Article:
Many might find difficult to pronounce the name, but no one can deny that 'Burkina Faso' sounds unique and fun. It means 'land of the upright/honest people' in the local tongue, making it a fine representation and an ideal to hold onto. Those going here will find a poor, yet well-endowed country in terms of culture, musical traditions, and beautiful handicrafts. These make up an interesting collage that makes up a multi-faceted identity for the Burkinabe.
Once ruled by various ethnic groups, the land was eventually conquered by the French in 1896. It gained independence as Upper Volta in 1960, but with a shaky political intervention that made the military intervene during times of crisis. This happened in various times in its history, with the most recent happening in 2014 when President Blaise Compaore is driven out of office. Tensions are rising, as the country is arranging for elections. Despite this, going to Burkina Faso is still fairly safe, although tourists must take all the necessary precautions.
What to see & do
Those visiting Ouagadougou might find it lacking in awe-inspiring visual appeal, but the city features a number of sights to look forward to. One is the Musee National, with its displays of masks, ancestral statues, and traditional costumes. These feature a number of the country's ethnic groups with other areas featuring rooms in the process of touching up. In spite of the unfinished exhibits, the museum is still a landmark to behold for its cultural significance. From here, tourists can turn to the Musee de la Musique, which features the people's love for music. Various instruments and other displays can be found here, letting one glimpse the local colour. There is also the Moro-Naba of Ouagadougou to see, a formal ritual where the emperor of the Mossi and the most powerful traditional leader in the country hears the pledges of allegiance from the senior priests.
Bobo-Dioulasso, the second-largest city of Burkina Faso, exudes a small-town atmosphere with a semi-tropical weather. Those going here will find a restful spot amidst the bustling cities of the country. An exciting nightlife and an excellent range of restaurants can also be found here. Some of the landmarks are most fascinating such as the Grande Mosquee. It is a fine example of Sahel-style mud architecture, with conical towers and wooden struts. The Kibidwe, a lively neighbourhood, is also pleasant to find here with various communities living apart yet happily trading with one another. The Grand Marche is also an enjoyable aspect of the city, where one can experience a typical day at an African market. Stalls here offer a wide variety of merchandise, from household wares to African cotton prints, as well as traditional masks, drums, and other objects.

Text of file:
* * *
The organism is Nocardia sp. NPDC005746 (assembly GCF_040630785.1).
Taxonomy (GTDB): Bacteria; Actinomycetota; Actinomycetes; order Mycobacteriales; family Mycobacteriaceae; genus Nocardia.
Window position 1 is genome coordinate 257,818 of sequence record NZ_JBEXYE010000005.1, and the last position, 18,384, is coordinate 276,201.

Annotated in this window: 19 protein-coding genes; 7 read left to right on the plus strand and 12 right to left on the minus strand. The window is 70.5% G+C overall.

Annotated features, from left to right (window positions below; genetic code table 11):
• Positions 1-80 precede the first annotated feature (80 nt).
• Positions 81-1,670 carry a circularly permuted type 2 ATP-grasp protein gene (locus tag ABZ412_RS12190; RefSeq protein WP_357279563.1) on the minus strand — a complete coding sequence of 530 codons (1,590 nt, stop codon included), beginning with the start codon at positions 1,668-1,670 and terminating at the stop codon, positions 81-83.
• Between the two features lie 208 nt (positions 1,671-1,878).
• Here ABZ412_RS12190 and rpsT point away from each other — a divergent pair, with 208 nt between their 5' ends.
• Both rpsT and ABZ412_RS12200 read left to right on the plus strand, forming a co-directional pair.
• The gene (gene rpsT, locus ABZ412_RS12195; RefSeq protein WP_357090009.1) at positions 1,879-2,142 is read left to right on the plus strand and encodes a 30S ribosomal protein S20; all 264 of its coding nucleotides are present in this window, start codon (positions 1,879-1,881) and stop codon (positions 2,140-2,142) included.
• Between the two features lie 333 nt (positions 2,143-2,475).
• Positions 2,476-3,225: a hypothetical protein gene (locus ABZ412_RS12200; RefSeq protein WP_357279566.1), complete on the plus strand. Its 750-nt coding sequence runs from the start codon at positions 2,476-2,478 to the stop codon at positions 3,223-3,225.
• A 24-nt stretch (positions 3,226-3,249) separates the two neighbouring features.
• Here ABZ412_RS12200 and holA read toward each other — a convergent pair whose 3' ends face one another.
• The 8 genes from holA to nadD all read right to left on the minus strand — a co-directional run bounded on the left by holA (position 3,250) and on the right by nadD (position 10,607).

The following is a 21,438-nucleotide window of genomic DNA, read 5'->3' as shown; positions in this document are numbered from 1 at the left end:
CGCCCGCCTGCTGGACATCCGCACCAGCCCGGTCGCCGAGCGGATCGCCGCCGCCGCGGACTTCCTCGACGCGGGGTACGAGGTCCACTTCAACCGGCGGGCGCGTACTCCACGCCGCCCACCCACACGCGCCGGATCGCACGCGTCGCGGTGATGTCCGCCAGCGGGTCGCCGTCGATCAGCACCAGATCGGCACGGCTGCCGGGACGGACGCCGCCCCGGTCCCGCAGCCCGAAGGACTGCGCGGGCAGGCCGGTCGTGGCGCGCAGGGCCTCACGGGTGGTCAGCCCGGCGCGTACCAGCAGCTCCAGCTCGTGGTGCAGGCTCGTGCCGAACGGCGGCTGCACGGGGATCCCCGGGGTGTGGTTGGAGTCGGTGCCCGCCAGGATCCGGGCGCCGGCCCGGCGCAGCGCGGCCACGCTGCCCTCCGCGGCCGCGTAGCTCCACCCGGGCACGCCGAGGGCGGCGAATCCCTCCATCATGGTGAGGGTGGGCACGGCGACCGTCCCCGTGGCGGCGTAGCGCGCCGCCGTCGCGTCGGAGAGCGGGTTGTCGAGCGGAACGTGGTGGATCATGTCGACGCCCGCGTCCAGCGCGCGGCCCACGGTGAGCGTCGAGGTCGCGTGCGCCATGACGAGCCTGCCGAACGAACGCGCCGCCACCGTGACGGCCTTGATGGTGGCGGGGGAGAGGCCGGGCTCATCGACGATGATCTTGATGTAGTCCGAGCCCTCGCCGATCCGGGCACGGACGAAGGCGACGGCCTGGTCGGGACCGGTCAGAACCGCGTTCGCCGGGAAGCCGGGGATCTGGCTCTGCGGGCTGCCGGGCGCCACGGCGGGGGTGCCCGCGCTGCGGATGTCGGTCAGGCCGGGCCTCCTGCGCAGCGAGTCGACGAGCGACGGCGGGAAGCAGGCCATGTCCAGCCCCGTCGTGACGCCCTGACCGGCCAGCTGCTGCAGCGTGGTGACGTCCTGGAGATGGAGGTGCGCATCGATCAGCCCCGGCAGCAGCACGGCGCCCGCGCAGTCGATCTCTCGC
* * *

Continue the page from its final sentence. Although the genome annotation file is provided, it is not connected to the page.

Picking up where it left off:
Those who want to explore the countryside of the country can venture to Banfora, one of the most beautiful areas of Burkina Faso. The town features a range of eateries and comfortable accommodations, making it an excellent base for exploring the surrounding countryside. Goods from nearby Cote d'Ivoire can also be found here, which allow tourists to browse nice souvenirs.
How to get around
Travellers commuting in Burkina Faso will find various options. Many of the roads are paved in the cities are paved, but a large number of the secondary roads are still blocked. Those who need to visit far areas of the country can take the Mossi Railroad, which is part of the line that begins in Abidjan, Cote d'Ivoire and ends in Niger. Commercial vehicles also transport passengers in different parts of the country, which make it fairly and relatively easy to navigate various areas.
How to get there
Those out to visit Burkina Faso can look for connecting flights to Ouagadougou Airport. Airlines serving here include Air Algerie, Air Burkina, Air Cote d'Ivoire, Air France, Arik Air, ASKY Airlines, Brussels Airlines, Ethiopian Airlines, Kenya Airways, Royal Air Maroc, Senegal airlines, Tunisair, Turkish Airlines, and Westair Benin.